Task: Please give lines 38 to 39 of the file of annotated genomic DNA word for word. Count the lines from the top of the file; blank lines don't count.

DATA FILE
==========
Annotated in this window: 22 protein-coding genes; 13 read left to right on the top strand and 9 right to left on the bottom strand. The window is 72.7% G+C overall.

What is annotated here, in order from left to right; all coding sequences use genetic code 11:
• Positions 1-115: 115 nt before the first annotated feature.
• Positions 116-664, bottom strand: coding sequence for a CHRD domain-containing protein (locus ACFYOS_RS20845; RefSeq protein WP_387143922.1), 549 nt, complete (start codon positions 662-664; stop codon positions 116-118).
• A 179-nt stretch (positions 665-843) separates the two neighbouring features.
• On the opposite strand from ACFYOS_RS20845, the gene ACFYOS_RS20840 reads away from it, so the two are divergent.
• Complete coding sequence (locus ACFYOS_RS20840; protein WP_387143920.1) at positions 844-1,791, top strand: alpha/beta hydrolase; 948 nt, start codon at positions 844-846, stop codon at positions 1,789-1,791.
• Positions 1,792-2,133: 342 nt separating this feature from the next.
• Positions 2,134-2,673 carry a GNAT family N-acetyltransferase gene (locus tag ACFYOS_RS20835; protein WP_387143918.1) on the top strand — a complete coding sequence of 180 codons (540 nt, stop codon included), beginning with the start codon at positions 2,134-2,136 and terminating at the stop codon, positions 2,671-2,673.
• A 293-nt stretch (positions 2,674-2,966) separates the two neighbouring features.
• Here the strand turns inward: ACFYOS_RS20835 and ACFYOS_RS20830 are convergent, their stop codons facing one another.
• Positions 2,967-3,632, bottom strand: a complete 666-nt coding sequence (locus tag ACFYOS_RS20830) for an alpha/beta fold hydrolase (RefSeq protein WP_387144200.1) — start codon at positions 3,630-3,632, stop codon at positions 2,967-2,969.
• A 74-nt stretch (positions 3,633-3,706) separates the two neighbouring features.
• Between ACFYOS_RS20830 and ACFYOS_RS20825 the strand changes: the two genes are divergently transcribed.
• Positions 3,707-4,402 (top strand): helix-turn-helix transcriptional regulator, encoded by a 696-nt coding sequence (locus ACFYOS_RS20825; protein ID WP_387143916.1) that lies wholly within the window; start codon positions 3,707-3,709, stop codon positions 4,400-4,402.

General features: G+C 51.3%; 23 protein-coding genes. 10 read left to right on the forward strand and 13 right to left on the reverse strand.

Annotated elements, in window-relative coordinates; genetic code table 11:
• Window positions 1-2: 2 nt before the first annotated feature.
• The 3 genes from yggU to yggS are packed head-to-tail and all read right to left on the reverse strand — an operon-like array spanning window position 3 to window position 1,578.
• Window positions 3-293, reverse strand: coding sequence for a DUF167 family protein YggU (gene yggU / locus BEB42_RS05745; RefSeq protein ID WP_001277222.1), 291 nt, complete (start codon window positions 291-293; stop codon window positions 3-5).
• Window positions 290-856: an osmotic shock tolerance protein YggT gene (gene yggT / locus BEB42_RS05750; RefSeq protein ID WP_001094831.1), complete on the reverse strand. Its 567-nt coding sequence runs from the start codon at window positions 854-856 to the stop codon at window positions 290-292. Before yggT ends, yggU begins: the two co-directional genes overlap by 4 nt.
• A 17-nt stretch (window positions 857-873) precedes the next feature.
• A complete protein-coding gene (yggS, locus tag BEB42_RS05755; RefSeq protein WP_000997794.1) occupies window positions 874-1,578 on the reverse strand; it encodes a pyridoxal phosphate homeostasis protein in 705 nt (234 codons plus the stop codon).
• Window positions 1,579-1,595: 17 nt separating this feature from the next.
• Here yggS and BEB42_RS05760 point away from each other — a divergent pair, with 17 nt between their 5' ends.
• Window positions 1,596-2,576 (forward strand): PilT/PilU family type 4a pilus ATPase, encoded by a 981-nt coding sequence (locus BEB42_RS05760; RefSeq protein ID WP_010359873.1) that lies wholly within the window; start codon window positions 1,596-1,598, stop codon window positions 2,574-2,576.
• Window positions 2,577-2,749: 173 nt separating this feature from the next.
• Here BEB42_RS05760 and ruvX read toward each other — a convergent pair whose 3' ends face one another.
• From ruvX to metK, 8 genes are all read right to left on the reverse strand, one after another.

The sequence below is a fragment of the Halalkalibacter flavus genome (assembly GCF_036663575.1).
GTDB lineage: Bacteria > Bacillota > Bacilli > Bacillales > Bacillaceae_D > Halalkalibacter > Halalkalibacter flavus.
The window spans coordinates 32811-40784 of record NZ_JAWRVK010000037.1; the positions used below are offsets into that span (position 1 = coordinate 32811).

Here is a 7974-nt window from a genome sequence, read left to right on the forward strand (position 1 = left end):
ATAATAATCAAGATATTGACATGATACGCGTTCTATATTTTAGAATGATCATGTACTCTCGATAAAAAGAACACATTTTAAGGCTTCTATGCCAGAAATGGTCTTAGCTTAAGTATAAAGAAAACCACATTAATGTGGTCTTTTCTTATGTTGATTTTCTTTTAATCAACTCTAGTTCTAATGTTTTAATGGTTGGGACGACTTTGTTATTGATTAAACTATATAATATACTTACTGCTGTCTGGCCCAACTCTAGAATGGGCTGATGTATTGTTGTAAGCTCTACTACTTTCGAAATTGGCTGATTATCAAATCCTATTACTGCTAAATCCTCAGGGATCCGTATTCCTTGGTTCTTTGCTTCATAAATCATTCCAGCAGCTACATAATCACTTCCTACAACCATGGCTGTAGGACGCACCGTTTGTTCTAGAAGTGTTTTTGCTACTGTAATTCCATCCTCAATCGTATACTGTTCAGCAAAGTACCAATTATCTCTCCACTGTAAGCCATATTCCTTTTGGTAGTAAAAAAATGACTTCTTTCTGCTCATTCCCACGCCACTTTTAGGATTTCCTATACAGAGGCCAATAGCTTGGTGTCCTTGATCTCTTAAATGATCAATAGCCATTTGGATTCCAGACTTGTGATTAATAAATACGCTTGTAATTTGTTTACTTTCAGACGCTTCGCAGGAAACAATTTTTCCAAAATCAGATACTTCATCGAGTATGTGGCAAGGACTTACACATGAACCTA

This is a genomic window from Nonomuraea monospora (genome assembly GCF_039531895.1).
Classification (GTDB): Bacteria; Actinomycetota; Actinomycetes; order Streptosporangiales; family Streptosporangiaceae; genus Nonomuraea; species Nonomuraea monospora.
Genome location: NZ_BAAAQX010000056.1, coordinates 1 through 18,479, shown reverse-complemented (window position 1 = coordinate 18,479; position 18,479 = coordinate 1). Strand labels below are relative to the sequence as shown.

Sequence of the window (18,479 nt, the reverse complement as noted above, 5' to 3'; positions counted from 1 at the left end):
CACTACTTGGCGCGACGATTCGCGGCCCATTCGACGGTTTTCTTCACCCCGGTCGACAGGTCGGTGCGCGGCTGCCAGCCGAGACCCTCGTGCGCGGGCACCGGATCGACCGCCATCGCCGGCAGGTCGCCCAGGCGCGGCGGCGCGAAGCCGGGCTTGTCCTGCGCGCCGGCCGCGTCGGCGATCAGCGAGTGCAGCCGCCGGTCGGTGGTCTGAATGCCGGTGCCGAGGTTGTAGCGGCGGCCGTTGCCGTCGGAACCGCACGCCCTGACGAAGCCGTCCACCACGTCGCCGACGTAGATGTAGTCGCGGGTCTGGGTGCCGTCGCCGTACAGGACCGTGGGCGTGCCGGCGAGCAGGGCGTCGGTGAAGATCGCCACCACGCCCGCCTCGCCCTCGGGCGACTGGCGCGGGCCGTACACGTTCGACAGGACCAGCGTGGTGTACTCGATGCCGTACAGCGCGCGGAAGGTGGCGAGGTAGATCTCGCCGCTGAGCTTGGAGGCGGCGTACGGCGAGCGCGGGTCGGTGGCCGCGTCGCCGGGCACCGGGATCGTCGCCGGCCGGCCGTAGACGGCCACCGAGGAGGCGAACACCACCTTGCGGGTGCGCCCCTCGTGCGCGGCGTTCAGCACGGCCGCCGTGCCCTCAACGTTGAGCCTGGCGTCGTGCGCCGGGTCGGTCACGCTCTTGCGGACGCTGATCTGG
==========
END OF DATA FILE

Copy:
Sequence of the window (18,479 nt, the reverse complement as noted above, 5' to 3'; positions counted from 1 at the left end):
CACTACTTGGCGCGACGATTCGCGGCCCATTCGACGGTTTTCTTCACCCCGGTCGACAGGTCGGTGCGCGGCTGCCAGCCGAGACCCTCGTGCGCGGGCACCGGATCGACCGCCATCGCCGGCAGGTCGCCCAGGCGCGGCGGCGCGAAGCCGGGCTTGTCCTGCGCGCCGGCCGCGTCGGCGATCAGCGAGTGCAGCCGCCGGTCGGTGGTCTGAATGCCGGTGCCGAGGTTGTAGCGGCGGCCGTTGCCGTCGGAACCGCACGCCCTGACGAAGCCGTCCACCACGTCGCCGACGTAGATGTAGTCGCGGGTCTGGGTGCCGTCGCCGTACAGGACCGTGGGCGTGCCGGCGAGCAGGGCGTCGGTGAAGATCGCCACCACGCCCGCCTCGCCCTCGGGCGACTGGCGCGGGCCGTACACGTTCGACAGGACCAGCGTGGTGTACTCGATGCCGTACAGCGCGCGGAAGGTGGCGAGGTAGATCTCGCCGCTGAGCTTGGAGGCGGCGTACGGCGAGCGCGGGTCGGTGGCCGCGTCGCCGGGCACCGGGATCGTCGCCGGCCGGCCGTAGACGGCCACCGAGGAGGCGAACACCACCTTGCGGGTGCGCCCCTCGTGCGCGGCGTTCAGCACGGCCGCCGTGCCCTCAACGTTGAGCCTGGCGTCGTGCGCCGGGTCGGTCACGCTCTTGCGGACGCTGATCTGG